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Implementing a Health System-Wide CDS System for Diagnostic Exam Ordering in Los Angeles

January 30, 2016
by Mark Hagland
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In Los Angeles’s public hospital system, Maitraya Patel, M.D. is leading an enterprise-wide diagnostic imaging CDS system

Radiology decision support is coming into its own within the Los Angeles County Department of Health Services (LADHS) health system, as Maitraya Patel, M.D., can attest. Dr. Patel, a practicing radiologist and the vice-chair of clinical operations in the Department of Radiology at Olive View-UCLA Medical Center in Los Angeles, is helping to lead the staggered rollout of decision support across the health system’s hospitals. He and his colleagues are working with the Toronto-based MedCurrent Corporation. As the Sept. 24, 2014 press release announcing the collaboration noted,  “MedCurrent Corporation, a leading provider of clinical decision support solutions, today announced that Los Angeles County Department of Health Services (LADHS), the 2nd largest municipal health system in the U.S., has chosen MedCurrent’s OrderRight™ Radiology Decision Support system to ensure appropriate ordering of advanced medical imaging.” The Los Angeles County Department of Health Services, the press release noted, “operates four public hospitals; 16 local health clinics; one multi-service ambulatory care center; and provides services to over 800,000 patients in Los Angeles County. LADHS has recently purchased a Cerner Millennium™ EMR system and will be including OrderRight with their Millennium rollout.” And the press release quoted LADHS CMIO Rob Bart, M.D., as saying that “MedCurrent’s OrderRight encompasses the workflow and clinical depth that best fits our system for today and tomorrow. In particular, its seamless integration into our Cerner Millennium electronic medical record system will ensure that adoption by our providers will be accelerated.”

In fact, Patel and his colleagues are getting ahead of the mandate from the Centers for Medicare & Medicaid Services (CMS), originally scheduled to go into effect on Jan. 1, 2017, but which now has been delayed for an undetermined period of time, perhaps six or more months, that will require Medicare-participating physicians ordering diagnostic imaging exams to use clinical decision support tools and follow appropriateness guidelines.

Recently, HCI Editor-in-Chief Mark Hagland spoke with Dr. Patel about the ongoing rollout of these systems. Below are excerpts from that interview.

Can you share about the timeline and forward progress of this overall initiative?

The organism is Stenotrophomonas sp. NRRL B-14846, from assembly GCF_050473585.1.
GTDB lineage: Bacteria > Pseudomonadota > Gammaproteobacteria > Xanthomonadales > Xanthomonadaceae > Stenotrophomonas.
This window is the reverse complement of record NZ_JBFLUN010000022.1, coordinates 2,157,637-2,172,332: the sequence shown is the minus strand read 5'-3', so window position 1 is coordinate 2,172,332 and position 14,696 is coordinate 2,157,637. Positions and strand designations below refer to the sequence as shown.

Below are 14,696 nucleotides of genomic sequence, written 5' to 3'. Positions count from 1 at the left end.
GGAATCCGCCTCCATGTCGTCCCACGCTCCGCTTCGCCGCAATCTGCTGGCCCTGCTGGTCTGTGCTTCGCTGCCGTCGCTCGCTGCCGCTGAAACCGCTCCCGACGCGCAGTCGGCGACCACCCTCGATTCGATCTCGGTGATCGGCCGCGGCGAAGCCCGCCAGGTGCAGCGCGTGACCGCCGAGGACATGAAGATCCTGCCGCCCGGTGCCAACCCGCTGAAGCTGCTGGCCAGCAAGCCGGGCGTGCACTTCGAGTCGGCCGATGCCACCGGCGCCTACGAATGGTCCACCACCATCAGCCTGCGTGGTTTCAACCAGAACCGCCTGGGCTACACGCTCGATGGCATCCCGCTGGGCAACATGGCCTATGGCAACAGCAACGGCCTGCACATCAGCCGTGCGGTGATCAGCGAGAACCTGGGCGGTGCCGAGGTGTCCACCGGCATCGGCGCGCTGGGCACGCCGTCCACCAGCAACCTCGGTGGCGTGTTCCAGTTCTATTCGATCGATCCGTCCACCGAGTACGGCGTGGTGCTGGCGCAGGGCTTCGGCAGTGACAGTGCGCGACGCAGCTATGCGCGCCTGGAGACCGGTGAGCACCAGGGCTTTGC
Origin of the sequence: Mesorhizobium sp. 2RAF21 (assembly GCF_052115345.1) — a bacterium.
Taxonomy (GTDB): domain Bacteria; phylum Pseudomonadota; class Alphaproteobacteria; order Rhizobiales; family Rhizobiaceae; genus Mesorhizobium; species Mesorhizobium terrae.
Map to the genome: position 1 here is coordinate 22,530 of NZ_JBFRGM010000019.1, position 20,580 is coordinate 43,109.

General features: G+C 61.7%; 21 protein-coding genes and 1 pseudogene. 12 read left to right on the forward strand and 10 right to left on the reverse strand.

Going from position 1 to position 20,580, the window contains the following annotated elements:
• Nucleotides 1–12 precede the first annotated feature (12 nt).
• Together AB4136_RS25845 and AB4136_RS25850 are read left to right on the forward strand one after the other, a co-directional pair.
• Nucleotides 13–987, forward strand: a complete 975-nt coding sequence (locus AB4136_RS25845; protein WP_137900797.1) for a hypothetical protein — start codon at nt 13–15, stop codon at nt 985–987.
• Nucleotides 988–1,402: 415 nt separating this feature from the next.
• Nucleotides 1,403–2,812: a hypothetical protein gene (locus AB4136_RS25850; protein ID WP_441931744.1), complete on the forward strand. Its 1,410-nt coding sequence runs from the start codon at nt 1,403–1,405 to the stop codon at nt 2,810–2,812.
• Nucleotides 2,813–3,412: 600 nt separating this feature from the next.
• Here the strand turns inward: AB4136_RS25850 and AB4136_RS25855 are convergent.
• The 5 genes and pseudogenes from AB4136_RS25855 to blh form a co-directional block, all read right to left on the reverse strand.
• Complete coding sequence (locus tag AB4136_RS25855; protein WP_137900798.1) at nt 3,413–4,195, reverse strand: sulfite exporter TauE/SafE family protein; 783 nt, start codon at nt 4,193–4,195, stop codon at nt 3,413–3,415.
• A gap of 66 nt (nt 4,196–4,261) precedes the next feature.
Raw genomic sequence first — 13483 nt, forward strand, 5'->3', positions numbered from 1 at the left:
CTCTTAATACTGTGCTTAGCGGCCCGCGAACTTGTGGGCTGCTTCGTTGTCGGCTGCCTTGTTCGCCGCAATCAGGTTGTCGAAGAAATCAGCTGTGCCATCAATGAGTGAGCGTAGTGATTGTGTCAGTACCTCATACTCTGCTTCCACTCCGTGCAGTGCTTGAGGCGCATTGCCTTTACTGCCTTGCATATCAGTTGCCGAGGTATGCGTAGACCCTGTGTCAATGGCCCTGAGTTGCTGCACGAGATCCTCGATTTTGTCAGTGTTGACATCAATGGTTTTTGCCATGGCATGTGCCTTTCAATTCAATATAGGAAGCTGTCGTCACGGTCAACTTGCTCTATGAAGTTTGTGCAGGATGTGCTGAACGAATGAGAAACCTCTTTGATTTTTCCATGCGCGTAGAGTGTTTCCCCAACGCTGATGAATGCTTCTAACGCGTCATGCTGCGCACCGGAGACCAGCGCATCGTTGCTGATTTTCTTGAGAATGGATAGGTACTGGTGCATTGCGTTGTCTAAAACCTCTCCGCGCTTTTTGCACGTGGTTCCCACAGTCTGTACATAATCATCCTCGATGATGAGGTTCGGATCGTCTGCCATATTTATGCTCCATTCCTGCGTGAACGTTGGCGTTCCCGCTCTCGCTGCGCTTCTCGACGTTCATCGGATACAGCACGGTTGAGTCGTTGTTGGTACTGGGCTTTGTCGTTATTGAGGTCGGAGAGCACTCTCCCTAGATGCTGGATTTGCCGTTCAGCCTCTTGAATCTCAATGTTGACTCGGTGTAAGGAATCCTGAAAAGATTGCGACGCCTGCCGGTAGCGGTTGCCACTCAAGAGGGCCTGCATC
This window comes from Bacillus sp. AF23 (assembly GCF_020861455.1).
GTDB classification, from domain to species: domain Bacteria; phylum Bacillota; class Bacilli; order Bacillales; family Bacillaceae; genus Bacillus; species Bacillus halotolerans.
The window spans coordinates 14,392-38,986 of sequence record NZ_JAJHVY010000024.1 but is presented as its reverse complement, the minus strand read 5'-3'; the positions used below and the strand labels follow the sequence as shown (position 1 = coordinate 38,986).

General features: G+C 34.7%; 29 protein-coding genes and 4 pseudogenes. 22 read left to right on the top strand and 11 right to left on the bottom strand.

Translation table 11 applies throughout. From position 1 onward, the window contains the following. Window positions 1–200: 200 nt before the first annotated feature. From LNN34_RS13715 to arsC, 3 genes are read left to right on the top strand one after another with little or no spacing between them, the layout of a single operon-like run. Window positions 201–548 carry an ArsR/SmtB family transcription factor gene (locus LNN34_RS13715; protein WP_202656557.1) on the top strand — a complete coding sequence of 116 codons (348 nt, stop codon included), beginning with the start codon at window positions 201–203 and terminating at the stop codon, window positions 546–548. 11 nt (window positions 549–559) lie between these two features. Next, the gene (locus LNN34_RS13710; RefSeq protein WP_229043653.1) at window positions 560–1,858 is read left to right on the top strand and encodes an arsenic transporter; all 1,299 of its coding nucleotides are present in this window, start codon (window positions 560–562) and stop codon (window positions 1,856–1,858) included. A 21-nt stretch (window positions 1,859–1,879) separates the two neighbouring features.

With regard to the L.A. County health system, we’re on long-term initiative to implement an enterprise-wide EHR [electronic health record] with Cerner. The MLK Outpatient Center went live with the MedCurrent solution in February 2015; then in June, LA County-USC Medical Center; and then Olive View and High Desert went live in November 2015. By March, every site in the health system, including all the outpatient ones, will be live.

What capabilities are being implemented, over time?

We’re using MedCurrent for decision support for ultrasound, CT, MRI, nuclear medicine, and breast imaging diagnostic procedure ordering.

What elements are involved for end-users?

When the ordering provider orders an exam in the EHR, the MedCurrent platform pops up and interfaces with the Cerner EHR, and the clinician has to answer one or two questions, and it provides recommendation levels.

What are the recommendation levels, and how do they work?

There are three levels: 1-3 is a low-strength recommendation, 4-6 is a medium-strength recommendation, and 7-9 is a high strength recommendation. If it’s high-strength, the order is automatically created in the EHR. If it’s a medium-strength recommendation, the solution brings up the entire recommendation panel of choices for that procedure, and the ordering physician can either go ahead and order what they wanted, or select a more highly recommended procedure. If it’s low, 1-3, it will tell you so, and it will list a higher-scoring set of procedures. If all the procedures are 1-3, it will recommend that the ordering physician cancel it.

It could still be overridden, then, correct?

Yes, that is correct.

How has this system worked out for the physicians?


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